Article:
Once upon a time, reading science-fiction was frowned upon by older people. Growing up, I had many a teacher or other grown-up tell me, “Stop wasting your time on that garbage and read something worthwhile.” “Worthwhile,” of course, meaning “literature,” whether that be Shakespeare, Faulkner, or (God help me) John Irving.
I would protest (almost always unsuccessfully) that sci-fi could be “literary.” Regardless of how those discussions went, I kept reading sci-fi for many years, and I never regretted any of the time spent. Recently, I re-read the first volume of the Science Fiction Hall of Fame, and was reminded why I was correct when rebutting the naysayers.
I mentioned before that the Science Fiction Hall of Fame has an impressive amount of outstanding short stories from the ‘30s to the ‘60’s. One of my favorites (and one of the most acclaimed) is “Flowers for Algernon,” about Charlie Gordon, a mentally-disabled man whose IQ rises, over several weeks, from 68 to over 200 thanks to experimental surgical and teaching procedures.
As his intellect progresses first to average, then to genius levels, Charlie feels increasingly alienated from the people he knows. At one point, he writes in his journal:
I am very disturbed. I saw Miss Kinnian last night for the first time in over a week. I tried to avoid all discussions of intellectual concepts and to keep the conversation on a simple, everyday level, but she just stared at me blankly and asked me what I meant about the mathematical variance equivalent in Dorbermann’s Fifth Concerto.
When I tried to explain she stopped me and laughed…. I find that I don’t communicate with people much any more. Thank God for books and music and things I can think about. I am alone in my apartment at Mrs. Flynn’s boardinghouse most of the time and seldom speak to anyone.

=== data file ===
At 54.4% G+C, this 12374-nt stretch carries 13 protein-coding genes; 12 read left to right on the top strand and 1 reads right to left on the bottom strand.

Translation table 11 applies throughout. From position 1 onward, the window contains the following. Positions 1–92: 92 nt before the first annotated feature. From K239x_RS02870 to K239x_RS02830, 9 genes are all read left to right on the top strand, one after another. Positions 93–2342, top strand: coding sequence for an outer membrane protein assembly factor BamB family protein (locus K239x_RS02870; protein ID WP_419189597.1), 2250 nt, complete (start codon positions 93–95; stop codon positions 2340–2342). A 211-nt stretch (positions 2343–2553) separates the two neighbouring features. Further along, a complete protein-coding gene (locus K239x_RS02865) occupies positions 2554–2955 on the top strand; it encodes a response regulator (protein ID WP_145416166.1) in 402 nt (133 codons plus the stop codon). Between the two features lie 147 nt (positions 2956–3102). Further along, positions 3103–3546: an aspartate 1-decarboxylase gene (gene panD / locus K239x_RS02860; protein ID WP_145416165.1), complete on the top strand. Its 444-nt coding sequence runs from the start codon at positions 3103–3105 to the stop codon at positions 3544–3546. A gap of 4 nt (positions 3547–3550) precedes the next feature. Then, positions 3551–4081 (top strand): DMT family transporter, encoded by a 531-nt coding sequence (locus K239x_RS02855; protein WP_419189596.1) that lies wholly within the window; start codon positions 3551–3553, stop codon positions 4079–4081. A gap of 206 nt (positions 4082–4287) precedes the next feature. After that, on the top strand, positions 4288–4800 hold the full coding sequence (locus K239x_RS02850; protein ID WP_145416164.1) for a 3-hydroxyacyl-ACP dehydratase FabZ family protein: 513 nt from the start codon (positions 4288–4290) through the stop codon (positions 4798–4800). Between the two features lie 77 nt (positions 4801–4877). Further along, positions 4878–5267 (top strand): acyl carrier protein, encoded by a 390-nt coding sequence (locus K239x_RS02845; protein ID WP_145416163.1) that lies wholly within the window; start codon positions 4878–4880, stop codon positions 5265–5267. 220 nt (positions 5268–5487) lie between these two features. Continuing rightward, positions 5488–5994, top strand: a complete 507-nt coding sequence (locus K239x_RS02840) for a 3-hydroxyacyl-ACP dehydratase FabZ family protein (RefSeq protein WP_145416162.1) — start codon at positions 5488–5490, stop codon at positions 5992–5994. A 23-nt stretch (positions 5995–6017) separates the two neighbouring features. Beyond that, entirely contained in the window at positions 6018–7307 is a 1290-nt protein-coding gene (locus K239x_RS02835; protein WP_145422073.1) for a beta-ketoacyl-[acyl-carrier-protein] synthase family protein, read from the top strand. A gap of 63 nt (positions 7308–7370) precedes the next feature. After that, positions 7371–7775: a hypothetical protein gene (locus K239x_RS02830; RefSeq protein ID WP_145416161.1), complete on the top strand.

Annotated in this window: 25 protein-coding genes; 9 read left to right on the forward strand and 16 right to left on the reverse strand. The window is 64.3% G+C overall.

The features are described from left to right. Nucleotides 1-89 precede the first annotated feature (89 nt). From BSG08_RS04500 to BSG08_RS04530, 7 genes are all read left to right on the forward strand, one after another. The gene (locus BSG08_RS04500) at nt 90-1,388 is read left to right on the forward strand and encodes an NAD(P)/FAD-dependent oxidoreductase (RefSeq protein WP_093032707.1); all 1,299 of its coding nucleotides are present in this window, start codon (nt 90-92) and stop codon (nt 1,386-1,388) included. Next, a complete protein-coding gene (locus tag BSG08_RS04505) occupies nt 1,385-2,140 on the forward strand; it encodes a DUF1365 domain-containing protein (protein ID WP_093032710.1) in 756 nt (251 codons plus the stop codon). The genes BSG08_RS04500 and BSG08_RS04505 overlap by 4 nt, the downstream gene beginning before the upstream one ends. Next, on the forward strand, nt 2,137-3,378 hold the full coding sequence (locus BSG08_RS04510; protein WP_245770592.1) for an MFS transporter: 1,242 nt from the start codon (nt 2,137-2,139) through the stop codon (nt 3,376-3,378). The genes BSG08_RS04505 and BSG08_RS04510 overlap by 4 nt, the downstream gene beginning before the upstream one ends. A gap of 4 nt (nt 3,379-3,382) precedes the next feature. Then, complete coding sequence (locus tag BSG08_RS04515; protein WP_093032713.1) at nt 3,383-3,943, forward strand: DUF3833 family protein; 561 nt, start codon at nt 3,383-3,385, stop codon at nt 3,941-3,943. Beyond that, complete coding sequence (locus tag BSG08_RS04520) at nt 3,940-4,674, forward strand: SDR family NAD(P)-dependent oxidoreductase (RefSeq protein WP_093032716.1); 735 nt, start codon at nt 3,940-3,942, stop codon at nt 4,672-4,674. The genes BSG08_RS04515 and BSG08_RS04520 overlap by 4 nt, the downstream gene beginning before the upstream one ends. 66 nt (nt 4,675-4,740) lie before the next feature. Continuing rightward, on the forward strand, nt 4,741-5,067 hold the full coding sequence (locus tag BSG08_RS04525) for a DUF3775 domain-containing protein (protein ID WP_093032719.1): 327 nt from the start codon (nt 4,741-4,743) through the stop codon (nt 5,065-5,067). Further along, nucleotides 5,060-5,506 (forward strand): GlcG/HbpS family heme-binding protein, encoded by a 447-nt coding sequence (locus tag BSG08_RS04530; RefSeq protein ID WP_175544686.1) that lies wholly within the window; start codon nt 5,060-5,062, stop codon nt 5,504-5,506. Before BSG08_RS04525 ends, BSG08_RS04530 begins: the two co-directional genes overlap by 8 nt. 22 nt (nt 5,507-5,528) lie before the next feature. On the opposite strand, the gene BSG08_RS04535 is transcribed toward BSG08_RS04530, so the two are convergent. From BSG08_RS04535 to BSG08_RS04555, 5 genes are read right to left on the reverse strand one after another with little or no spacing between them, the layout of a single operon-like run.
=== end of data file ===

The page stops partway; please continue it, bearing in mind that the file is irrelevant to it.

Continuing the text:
Re-reading this story for the first time in decades, I was struck by how the brilliant Charlie Gordon reminded me of my wife’s uncle Jerry, who passed away last year. If Jerry was not an actual genius (I don’t know what his IQ was), he was at the very least extremely intelligent, possessing degrees in chemical engineering and able to speak several languages. He was a superb automotive mechanic, followed politics and several sports, and could discuss just about anything scientific.
He was also a lifelong bachelor and a loner: while he would visit my father-in-law (and his large, boisterous family) several times a year for holidays, he usually didn’t say much. After reading “Flowers,” I wonder if he ever felt like he had to keep “conversation on a simple, everyday level.” That he was thinking about all kinds of things that “regular folks” wouldn’t relate to.
As “Flowers for Algernon” goes on, Charlie researches the procedures that granted him enhanced intelligence and learns that the process is flawed: he is doomed to rapidly regress to his previous levels. He writes in his journal:
Deterioration progressing. I have become absentminded…I have become touchy and irritable. I feel the darkness closing in. It’s hard to throw off thoughts of suicide…It’s a strange sensation to pick up a book that you’ve read and enjoyed just a few months ago and discover that you don’t remember it. I remembered how great I thought John Milton was, but when I picked up Paradise Lost I couldn’t understand it at all. I got so angry I threw the book across the room.